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Do your property descriptions need restyling?

Do your property descriptions need restyling?

I hate editing.

Being presented with someone else’s work that’s written in their style and then being asked to edit it – but not rewrite it – is something I really don’t enjoy. Personally, I think if something needs enough editing to call in a copywriter, it needs rewriting.

I get that there’s a skill in managing to edit someone’s work while retaining their syntax, but my experience is that it takes about as much time to edit, if not more, as it does to do a complete rewrite. And I feel there’s a certain power in starting from scratch, unfettered by the past and with a clean blank page in front of you.

This comes up a reasonable amount when I’m approached my marketing companies or property developers to assist with the brochure for a new development. Very often, in a bid to get the work, the graphic design agency will have included copywriting in their quote and then filled said brochure with cliched text that could have been pulled from any marketing campaign. Simply change the address and – bingo! – one new set of marketing materials.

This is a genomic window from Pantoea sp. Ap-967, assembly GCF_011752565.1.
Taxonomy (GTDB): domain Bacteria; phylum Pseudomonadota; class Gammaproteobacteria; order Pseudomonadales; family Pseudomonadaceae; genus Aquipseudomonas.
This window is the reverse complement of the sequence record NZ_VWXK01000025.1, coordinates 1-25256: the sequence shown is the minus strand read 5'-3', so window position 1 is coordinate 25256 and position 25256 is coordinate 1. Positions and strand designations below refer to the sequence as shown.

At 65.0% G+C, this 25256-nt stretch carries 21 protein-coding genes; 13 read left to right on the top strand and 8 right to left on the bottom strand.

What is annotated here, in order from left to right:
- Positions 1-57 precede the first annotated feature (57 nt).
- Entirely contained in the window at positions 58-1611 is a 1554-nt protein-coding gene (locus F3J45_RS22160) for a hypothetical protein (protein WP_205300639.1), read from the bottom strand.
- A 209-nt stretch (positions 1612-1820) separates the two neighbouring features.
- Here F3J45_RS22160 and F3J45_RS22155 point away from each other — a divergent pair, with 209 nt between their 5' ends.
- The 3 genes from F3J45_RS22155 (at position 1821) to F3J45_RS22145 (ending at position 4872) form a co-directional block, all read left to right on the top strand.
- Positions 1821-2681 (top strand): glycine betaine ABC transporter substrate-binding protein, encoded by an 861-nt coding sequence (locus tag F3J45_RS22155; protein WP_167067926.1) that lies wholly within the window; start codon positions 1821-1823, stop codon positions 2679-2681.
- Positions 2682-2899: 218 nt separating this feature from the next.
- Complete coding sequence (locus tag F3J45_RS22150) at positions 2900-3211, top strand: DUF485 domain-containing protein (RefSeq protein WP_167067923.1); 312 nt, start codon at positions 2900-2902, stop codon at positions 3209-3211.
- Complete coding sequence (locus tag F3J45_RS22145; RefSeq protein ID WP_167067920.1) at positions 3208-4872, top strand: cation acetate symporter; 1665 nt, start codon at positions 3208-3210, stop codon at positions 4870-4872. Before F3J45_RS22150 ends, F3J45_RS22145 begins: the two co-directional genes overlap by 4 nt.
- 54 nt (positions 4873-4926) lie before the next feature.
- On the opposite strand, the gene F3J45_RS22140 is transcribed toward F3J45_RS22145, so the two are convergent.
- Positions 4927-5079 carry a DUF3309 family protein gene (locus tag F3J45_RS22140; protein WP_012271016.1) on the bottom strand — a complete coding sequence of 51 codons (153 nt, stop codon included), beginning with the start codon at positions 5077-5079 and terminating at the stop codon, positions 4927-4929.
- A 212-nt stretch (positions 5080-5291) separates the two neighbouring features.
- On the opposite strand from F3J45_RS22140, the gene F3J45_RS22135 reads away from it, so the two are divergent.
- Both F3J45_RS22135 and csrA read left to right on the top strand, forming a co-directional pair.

In some (cynical) respects, the approach is quite valid. People’s trust in property marketing can be rather low, so it could be argued that it doesn’t really matter what is written, because it doesn’t get read. That might be true, so long as you’re not really bothered about how much you sell your properties for, and if you think they’re not really that great anyway. But well-written copy can and does make the difference in taking a marketing campaign from kind of alright, to really successful. And if you’re building an exceptional new development want people to pay more money for the property you’re selling, you’re going to need to give them a really good reason to do so.

A good start would be to show an investment in your own product.

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